Impacting Cities & Communities thru Prayer
A Community of Prayer Champions, Praying Churches, Prayed-for Communities
Corinth – An Introduction to the City and Culture
he Corinthian church was in a critically important location. At the time of Paul's missionary journeys, Corinth was the leading city of Achaia. Achaia was the Roman province which covered the southern part of the modern nation of Greece. Athens was still the educational centre of Achaia, but Corinth was the capital of the Roman Province and the major commercial centre. A healthy church there could have an impact on the region and far beyond.
Corinth lay on a narrow isthmus, only six kilometers across, which connected the southern part of the Greek peninsula to the mainland, with sea to the southeast and northwest. This strategic position made Corinth one of the richest cities and greatest trading centers of the ancient world. All traffic from Athens and the North of Greece to Sparta and the Peloponnese had to pass through Corinth because of its position on this narrow neck of land. The parade of foreign travel moving through the city made missionary work possible without leaving town.
The rapid growth in its population soon made it the third largest city of the Roman Empire after Rome and Alexandria. It was populated with freedmen from Rome, who became the most numerous inhabitants of the city. There were also many Greeks, Jews and other peoples, making it a cosmopolitan port city. The population is difficult to estimate, but was probably around 200,000, plus 500,000 slaves, all squashed into a small area. It was a rough, tough city with a bad reputation. To “Corinthianize” was a term common throughout the Roman Empire. It meant to corrupt. Whenever a stage play called for an inebriated soul who gave a bit of character to the production – he was commonly cast as a Corinthian.
Sadly, the church, rather than challenge the immoral character of Corinth, had itself assimilated the deadly values of the deviate city. As Paul closes his second letter to the Corinthian church, he must sigh to himself. He has invested so much time, so much energy. But they are wrought with more challenges than any other church he has founded. He urges:
Examine yourselves, whether ye be in the faith; prove your own selves. Know ye not your own selves, how that Jesus Christ is in you, except ye be reprobates? II Corinthians 13:5
“Examine yourself!” Paul pleads. The question is one that must be asked again today – to the modern American church that now resembles the church at Corinth.
Let me ask, “Do you perform regular internal audits on your personal relationship with God?” Many Christians don’t. They don’t consider such a matter even remotely important. In fact, the American church has repressed discernment – even self-discrimination. The Word discriminates! (II Tim. 2:15-16; Heb. 4:12) That is, it divides between even the joints and the marrow of our soul. Between the thoughts and the intents of our heart.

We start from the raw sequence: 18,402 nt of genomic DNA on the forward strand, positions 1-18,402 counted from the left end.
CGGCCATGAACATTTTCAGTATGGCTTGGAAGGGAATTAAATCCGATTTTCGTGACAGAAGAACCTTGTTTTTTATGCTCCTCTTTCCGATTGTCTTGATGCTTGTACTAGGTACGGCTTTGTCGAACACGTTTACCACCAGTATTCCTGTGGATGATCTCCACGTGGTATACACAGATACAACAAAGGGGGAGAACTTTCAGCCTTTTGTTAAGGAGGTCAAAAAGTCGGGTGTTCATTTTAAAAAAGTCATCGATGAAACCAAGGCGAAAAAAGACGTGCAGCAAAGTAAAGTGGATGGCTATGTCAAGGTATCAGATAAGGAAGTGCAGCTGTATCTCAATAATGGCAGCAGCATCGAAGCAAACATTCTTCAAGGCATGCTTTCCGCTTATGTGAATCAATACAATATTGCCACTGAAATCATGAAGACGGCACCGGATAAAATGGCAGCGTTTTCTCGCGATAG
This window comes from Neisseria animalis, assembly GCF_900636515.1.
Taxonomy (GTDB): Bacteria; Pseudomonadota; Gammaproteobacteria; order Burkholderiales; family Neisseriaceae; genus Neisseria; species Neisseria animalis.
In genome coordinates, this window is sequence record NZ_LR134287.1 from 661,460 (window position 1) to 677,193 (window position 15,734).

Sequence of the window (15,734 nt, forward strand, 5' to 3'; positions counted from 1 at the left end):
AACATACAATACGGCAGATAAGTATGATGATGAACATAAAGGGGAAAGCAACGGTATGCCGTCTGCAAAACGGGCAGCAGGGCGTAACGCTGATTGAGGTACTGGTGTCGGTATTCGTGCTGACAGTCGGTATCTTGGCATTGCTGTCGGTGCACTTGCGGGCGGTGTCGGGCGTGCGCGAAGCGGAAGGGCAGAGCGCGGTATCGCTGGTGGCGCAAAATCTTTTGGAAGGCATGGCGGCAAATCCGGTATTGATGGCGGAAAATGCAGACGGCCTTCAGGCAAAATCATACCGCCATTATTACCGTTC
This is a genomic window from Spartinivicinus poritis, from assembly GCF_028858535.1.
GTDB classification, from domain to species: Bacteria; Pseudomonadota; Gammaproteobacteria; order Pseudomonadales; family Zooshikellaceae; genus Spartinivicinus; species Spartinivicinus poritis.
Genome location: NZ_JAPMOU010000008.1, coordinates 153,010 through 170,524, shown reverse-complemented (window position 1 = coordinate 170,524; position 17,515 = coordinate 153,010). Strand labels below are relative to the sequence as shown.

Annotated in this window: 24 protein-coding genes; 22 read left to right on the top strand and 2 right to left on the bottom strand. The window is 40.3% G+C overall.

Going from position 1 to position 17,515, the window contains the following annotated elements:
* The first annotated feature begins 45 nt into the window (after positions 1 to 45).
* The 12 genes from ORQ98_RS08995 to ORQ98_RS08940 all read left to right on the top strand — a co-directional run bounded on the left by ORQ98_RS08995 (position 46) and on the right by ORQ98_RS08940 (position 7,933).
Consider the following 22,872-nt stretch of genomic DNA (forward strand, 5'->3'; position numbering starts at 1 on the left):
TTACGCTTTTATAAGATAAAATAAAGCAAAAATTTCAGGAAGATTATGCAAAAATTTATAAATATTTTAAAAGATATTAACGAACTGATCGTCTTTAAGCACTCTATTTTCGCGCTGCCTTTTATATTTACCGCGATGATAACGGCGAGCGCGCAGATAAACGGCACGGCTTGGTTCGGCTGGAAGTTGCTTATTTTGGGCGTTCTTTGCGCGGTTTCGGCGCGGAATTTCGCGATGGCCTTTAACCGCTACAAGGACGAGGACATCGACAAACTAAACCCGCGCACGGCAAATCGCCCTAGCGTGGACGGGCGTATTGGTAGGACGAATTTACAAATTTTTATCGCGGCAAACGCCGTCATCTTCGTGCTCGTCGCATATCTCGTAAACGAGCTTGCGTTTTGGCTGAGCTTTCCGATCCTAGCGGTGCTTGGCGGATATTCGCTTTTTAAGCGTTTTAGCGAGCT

Most people in America assume that they are Christians. According to the most reliable data, 76.5% of the population identifies themselves as Christian. If indeed, three-of-four people in the nation were genuine Christians, whose behavior resembled that of Christ, and whose values were rooted in the Holy Scripture – this nation would not be experiencing a moral implosion. The population is either lying about their faith commitment, or more likely, completely confused about what being a Christian really means.
At the close of the second letter to the Corinthians, Paul calls twice, in one verse, using two distinct terms, for the readers in Corinth to take an inventory to see if they are genuinely Christian. He does not call for an inquisition. He does not urge the examination of one another. He is not fostering a judgmental attitude between believers. He knows the futility of the Pharisee life (Phil. 3:4-6; Gal. 1:13-15) – that is not his goal. He had spent 18 months in Corinth, preaching and leading them to Christ, establishing them in the faith. Now, he raises doubts about whether or not all of them are genuine disciples of Christ. And he is calling for quiet, personal, probing moments between each individual and God to verify the legitimacy of their relationship with Christ. “For if we would judge ourselves, we would not be judged.” The church at Corinth is already under the judgment of God – some are prematurely dying! And no one has discerned the reason. “When we are judged, we are chastened by the Lord, that we may not be condemned with the world!” (I Cor. 11:31). We are to examine ourselves – to avoid judgment, to avoid being condemned in the end with the world. Sobering, isn’t it?